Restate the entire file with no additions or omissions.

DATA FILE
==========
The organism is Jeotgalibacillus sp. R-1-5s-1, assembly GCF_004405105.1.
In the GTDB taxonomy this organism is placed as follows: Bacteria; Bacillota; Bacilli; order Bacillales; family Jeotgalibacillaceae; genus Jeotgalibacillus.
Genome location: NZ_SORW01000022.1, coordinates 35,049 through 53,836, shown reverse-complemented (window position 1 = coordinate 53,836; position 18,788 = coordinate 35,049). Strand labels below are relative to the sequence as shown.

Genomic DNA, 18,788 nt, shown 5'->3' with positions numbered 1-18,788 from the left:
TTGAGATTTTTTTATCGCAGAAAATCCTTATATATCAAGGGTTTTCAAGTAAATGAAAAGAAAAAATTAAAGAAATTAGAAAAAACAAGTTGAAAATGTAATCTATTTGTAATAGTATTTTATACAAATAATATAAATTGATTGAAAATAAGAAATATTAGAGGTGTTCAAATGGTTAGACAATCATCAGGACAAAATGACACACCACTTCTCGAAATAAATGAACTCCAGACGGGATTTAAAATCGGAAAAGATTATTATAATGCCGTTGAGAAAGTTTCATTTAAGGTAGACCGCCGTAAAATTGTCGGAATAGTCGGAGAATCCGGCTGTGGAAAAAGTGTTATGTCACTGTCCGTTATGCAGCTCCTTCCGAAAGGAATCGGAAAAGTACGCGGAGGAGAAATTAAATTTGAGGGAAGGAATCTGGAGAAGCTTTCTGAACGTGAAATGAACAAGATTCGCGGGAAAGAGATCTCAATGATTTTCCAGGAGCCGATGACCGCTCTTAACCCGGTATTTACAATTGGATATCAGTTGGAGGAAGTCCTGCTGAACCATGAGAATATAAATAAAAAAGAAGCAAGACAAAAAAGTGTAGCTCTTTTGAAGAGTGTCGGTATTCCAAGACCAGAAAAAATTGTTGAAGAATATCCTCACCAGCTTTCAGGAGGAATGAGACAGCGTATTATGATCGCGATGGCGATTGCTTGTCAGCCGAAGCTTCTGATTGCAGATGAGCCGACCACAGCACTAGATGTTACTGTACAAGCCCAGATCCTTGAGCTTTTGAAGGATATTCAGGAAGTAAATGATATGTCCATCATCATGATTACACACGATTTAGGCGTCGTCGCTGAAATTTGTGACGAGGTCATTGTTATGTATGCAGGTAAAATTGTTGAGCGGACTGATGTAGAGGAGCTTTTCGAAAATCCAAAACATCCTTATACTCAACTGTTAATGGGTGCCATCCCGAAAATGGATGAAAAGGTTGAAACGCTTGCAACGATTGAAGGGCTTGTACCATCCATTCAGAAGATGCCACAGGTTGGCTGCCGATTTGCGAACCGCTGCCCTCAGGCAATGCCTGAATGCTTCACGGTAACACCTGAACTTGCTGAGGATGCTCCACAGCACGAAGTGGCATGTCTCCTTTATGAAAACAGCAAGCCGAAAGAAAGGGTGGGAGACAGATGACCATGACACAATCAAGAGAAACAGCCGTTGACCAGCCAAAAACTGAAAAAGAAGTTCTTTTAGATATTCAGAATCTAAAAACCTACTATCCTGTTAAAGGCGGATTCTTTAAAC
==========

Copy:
The organism is Jeotgalibacillus sp. R-1-5s-1, assembly GCF_004405105.1.
In the GTDB taxonomy this organism is placed as follows: Bacteria; Bacillota; Bacilli; order Bacillales; family Jeotgalibacillaceae; genus Jeotgalibacillus.
Genome location: NZ_SORW01000022.1, coordinates 35,049 through 53,836, shown reverse-complemented (window position 1 = coordinate 53,836; position 18,788 = coordinate 35,049). Strand labels below are relative to the sequence as shown.

Genomic DNA, 18,788 nt, shown 5'->3' with positions numbered 1-18,788 from the left:
TTGAGATTTTTTTATCGCAGAAAATCCTTATATATCAAGGGTTTTCAAGTAAATGAAAAGAAAAAATTAAAGAAATTAGAAAAAACAAGTTGAAAATGTAATCTATTTGTAATAGTATTTTATACAAATAATATAAATTGATTGAAAATAAGAAATATTAGAGGTGTTCAAATGGTTAGACAATCATCAGGACAAAATGACACACCACTTCTCGAAATAAATGAACTCCAGACGGGATTTAAAATCGGAAAAGATTATTATAATGCCGTTGAGAAAGTTTCATTTAAGGTAGACCGCCGTAAAATTGTCGGAATAGTCGGAGAATCCGGCTGTGGAAAAAGTGTTATGTCACTGTCCGTTATGCAGCTCCTTCCGAAAGGAATCGGAAAAGTACGCGGAGGAGAAATTAAATTTGAGGGAAGGAATCTGGAGAAGCTTTCTGAACGTGAAATGAACAAGATTCGCGGGAAAGAGATCTCAATGATTTTCCAGGAGCCGATGACCGCTCTTAACCCGGTATTTACAATTGGATATCAGTTGGAGGAAGTCCTGCTGAACCATGAGAATATAAATAAAAAAGAAGCAAGACAAAAAAGTGTAGCTCTTTTGAAGAGTGTCGGTATTCCAAGACCAGAAAAAATTGTTGAAGAATATCCTCACCAGCTTTCAGGAGGAATGAGACAGCGTATTATGATCGCGATGGCGATTGCTTGTCAGCCGAAGCTTCTGATTGCAGATGAGCCGACCACAGCACTAGATGTTACTGTACAAGCCCAGATCCTTGAGCTTTTGAAGGATATTCAGGAAGTAAATGATATGTCCATCATCATGATTACACACGATTTAGGCGTCGTCGCTGAAATTTGTGACGAGGTCATTGTTATGTATGCAGGTAAAATTGTTGAGCGGACTGATGTAGAGGAGCTTTTCGAAAATCCAAAACATCCTTATACTCAACTGTTAATGGGTGCCATCCCGAAAATGGATGAAAAGGTTGAAACGCTTGCAACGATTGAAGGGCTTGTACCATCCATTCAGAAGATGCCACAGGTTGGCTGCCGATTTGCGAACCGCTGCCCTCAGGCAATGCCTGAATGCTTCACGGTAACACCTGAACTTGCTGAGGATGCTCCACAGCACGAAGTGGCATGTCTCCTTTATGAAAACAGCAAGCCGAAAGAAAGGGTGGGAGACAGATGACCATGACACAATCAAGAGAAACAGCCGTTGACCAGCCAAAAACTGAAAAAGAAGTTCTTTTAGATATTCAGAATCTAAAAACCTACTATCCTGTTAAAGGCGGATTCTTTAAAC